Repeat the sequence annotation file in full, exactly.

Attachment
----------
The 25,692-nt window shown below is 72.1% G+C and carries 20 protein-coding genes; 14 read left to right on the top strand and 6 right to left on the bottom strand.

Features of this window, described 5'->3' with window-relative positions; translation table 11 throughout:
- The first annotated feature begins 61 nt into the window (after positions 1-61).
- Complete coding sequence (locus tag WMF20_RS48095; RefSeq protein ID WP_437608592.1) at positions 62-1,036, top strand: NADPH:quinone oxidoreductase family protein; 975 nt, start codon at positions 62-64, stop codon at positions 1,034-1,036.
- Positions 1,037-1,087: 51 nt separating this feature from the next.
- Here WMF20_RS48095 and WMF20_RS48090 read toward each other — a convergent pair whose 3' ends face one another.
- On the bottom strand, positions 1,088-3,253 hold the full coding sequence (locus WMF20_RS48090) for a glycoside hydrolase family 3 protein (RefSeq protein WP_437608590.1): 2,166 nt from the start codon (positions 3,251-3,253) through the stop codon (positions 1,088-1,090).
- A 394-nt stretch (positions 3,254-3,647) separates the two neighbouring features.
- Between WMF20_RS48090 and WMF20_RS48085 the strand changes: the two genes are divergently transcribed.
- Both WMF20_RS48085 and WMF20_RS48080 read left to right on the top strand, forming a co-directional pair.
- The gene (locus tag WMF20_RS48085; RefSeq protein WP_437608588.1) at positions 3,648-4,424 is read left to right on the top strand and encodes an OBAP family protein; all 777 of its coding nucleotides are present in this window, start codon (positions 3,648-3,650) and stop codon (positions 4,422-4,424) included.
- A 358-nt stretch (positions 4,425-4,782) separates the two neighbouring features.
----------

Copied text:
The 25,692-nt window shown below is 72.1% G+C and carries 20 protein-coding genes; 14 read left to right on the top strand and 6 right to left on the bottom strand.

Features of this window, described 5'->3' with window-relative positions; translation table 11 throughout:
- The first annotated feature begins 61 nt into the window (after positions 1-61).
- Complete coding sequence (locus tag WMF20_RS48095; RefSeq protein ID WP_437608592.1) at positions 62-1,036, top strand: NADPH:quinone oxidoreductase family protein; 975 nt, start codon at positions 62-64, stop codon at positions 1,034-1,036.
- Positions 1,037-1,087: 51 nt separating this feature from the next.
- Here WMF20_RS48095 and WMF20_RS48090 read toward each other — a convergent pair whose 3' ends face one another.
- On the bottom strand, positions 1,088-3,253 hold the full coding sequence (locus WMF20_RS48090) for a glycoside hydrolase family 3 protein (RefSeq protein WP_437608590.1): 2,166 nt from the start codon (positions 3,251-3,253) through the stop codon (positions 1,088-1,090).
- A 394-nt stretch (positions 3,254-3,647) separates the two neighbouring features.
- Between WMF20_RS48090 and WMF20_RS48085 the strand changes: the two genes are divergently transcribed.
- Both WMF20_RS48085 and WMF20_RS48080 read left to right on the top strand, forming a co-directional pair.
- The gene (locus tag WMF20_RS48085; RefSeq protein WP_437608588.1) at positions 3,648-4,424 is read left to right on the top strand and encodes an OBAP family protein; all 777 of its coding nucleotides are present in this window, start codon (positions 3,648-3,650) and stop codon (positions 4,422-4,424) included.
- A 358-nt stretch (positions 4,425-4,782) separates the two neighbouring features.